Long-time legal adviser to POSCO, Mr Lee of Kim & Chang, who recently trained to become an SIMC Specialist Mediator, is a rare transactional lawyer who worked closely with his Disputes colleagues on that mediation. Transactional lawyers help their clients negotiate deals and draft the contracts setting out parties’ intentions, including how any disputes which subsequently arise should be resolved.

“Once the parties have come to an agreement and gone home, the lawyers are still working deep into the night thinking about the clauses and provisions that should be included…” Mr Lee said. “That is why those provisions are called midnight clauses!” He chuckled.


When it comes to drafting, Mr Lee suggested using tiered clauses such as Med-Arb provisions, which require parties to undergo mediation before arbitration or litigation. 

“If not, it is going to be very difficult for the counsels to persuade the parties in dispute to go for mediation as there is no set rule imposed and anybody can agree on anything,” he explained. The original POSCO-FuelCell Energy contract did not contain a mediation clause.

Towards the end of a dispute’s journey where Disputes teams labour for hours to cobble together a settlement after an in-principle agreement has been reached, Ms Chin of Tan Kok Quan Partnership offered this personal tip to avoid the all too-familiar frantic late-night scenario: “Before the mediation, I like to think about the clauses that would appear in the settlement agreement to prevent burning the midnight oil if possible.”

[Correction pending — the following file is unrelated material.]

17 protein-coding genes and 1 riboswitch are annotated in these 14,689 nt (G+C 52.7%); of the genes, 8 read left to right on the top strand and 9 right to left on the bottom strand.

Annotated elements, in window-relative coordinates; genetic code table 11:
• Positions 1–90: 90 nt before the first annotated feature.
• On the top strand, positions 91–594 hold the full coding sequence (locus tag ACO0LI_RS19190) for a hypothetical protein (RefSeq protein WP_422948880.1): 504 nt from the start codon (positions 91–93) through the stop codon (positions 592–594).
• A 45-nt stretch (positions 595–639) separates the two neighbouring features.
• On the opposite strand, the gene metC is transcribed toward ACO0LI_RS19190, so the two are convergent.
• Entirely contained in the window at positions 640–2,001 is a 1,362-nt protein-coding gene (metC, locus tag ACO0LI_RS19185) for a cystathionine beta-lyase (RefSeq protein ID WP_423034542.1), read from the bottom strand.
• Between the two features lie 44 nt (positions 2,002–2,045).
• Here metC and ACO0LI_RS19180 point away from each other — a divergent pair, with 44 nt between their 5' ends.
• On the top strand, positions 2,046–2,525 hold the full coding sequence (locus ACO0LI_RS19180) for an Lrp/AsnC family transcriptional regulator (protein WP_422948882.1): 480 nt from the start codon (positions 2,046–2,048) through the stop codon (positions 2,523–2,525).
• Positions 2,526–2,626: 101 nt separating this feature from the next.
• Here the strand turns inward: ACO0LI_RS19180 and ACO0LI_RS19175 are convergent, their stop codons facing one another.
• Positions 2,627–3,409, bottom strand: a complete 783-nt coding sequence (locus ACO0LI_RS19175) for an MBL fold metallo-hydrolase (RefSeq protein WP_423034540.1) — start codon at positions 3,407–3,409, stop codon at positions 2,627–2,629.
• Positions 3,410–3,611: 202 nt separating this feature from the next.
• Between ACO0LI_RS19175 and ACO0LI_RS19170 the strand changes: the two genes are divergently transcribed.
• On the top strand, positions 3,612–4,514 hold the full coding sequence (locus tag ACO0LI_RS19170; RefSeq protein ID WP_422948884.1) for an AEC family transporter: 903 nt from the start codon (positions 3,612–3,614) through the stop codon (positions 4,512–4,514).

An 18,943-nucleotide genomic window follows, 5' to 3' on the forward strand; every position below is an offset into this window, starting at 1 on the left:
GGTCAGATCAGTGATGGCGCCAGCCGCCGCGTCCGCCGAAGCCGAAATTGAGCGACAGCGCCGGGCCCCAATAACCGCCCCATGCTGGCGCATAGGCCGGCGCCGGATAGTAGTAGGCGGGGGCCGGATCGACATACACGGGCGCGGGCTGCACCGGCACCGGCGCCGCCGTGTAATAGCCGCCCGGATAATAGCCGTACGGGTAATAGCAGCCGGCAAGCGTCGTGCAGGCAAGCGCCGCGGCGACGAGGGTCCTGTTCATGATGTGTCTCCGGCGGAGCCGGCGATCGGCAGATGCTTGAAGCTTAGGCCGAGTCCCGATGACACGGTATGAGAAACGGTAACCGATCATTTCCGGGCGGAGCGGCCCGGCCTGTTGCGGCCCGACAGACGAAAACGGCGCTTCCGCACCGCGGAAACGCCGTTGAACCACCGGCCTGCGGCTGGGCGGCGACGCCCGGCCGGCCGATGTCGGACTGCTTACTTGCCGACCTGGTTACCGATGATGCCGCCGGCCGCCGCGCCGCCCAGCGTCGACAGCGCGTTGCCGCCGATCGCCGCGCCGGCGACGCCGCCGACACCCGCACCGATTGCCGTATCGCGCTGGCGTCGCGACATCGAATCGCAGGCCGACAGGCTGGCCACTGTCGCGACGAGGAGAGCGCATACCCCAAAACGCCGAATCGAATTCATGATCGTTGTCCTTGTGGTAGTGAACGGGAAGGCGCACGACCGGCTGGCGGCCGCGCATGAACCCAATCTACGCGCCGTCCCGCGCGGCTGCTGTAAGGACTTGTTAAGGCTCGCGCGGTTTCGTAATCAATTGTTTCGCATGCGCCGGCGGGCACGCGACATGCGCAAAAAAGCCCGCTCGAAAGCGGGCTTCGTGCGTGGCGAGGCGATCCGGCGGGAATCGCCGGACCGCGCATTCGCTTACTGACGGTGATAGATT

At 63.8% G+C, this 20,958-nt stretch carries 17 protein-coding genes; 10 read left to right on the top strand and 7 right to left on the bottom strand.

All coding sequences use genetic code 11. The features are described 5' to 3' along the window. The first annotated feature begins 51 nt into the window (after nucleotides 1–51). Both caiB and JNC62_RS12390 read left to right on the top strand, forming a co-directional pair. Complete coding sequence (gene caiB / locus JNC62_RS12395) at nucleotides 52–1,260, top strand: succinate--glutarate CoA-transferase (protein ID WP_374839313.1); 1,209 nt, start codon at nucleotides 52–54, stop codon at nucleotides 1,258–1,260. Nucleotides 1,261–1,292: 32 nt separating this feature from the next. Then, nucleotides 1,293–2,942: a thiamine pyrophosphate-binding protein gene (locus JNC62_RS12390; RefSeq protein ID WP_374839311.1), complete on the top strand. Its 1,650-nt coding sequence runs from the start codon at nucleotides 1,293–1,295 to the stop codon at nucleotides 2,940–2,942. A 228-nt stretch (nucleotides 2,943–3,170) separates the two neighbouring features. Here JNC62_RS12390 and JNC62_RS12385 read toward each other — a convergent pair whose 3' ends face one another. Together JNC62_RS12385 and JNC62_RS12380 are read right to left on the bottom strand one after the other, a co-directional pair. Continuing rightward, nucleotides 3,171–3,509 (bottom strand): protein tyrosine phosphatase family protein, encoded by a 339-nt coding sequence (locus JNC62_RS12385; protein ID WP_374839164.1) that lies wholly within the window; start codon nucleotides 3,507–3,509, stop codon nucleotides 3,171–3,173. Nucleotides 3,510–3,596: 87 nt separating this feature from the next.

This, she said, would give her a clear idea on where she wanted the mediation to go in terms of outcomes.

Not only should a settlement agreement be based on S.M.A.R.T. (specific, measurable, attainable, realistic and timely) principles, reminded Prof Gevaerd, Ms Chin added that it should also comply with the requirements of the Singapore Convention on Mediation to ensure future enforceability.


While enforcement is usually not an issue since a settlement agreement is arrived at with the consent of both parties, Mr Okada pointed to the lack of precedents on this point and reminded the audience that some remedies may not be enforceable in certain jurisdictions.

Prof Gevaerd asked whether confidentiality in the mediation process was a concern. Ms Chin said that it was not an issue in Singapore as there were confidentiality clauses in both mediation and settlement agreements, with most documents presented during the mediation labelled  ‘without prejudice’.

All of the speakers agreed that mediation has more pros than cons. 

“Parties are into the idea of mediation as it has no boundaries and is very flexible.” Mr Okada replied.  

Ms Chin nodded, highlighting that the basis of mediation is to focus on the relationship between the parties rather than the contract details. 

“If parties focus on the relationship aspect of the mediation, it can lead to an increase in creative solutions and parties can salvage their relationships,” she said. 

“Think of the process of mediation as splitting a pie,” she illustrated. “Both parties want the same pie. Through mediation, you not only get the portion of the pie you want, you can also get additional incentives, like a drink perhaps.” 

In the US$1-billion POSCO-Bio FuelCell case that Mr Lee was involved in SIMC’s largest successful mediation so far it even resulted in future business for the parties.

If there was one big thing to come out of the workshop, it was this: that mediation, when used as part of a whole suite of dispute resolution tools, can result in achievable outcomes to the satisfaction of parties. And that’s certainly something worth raising a glass to!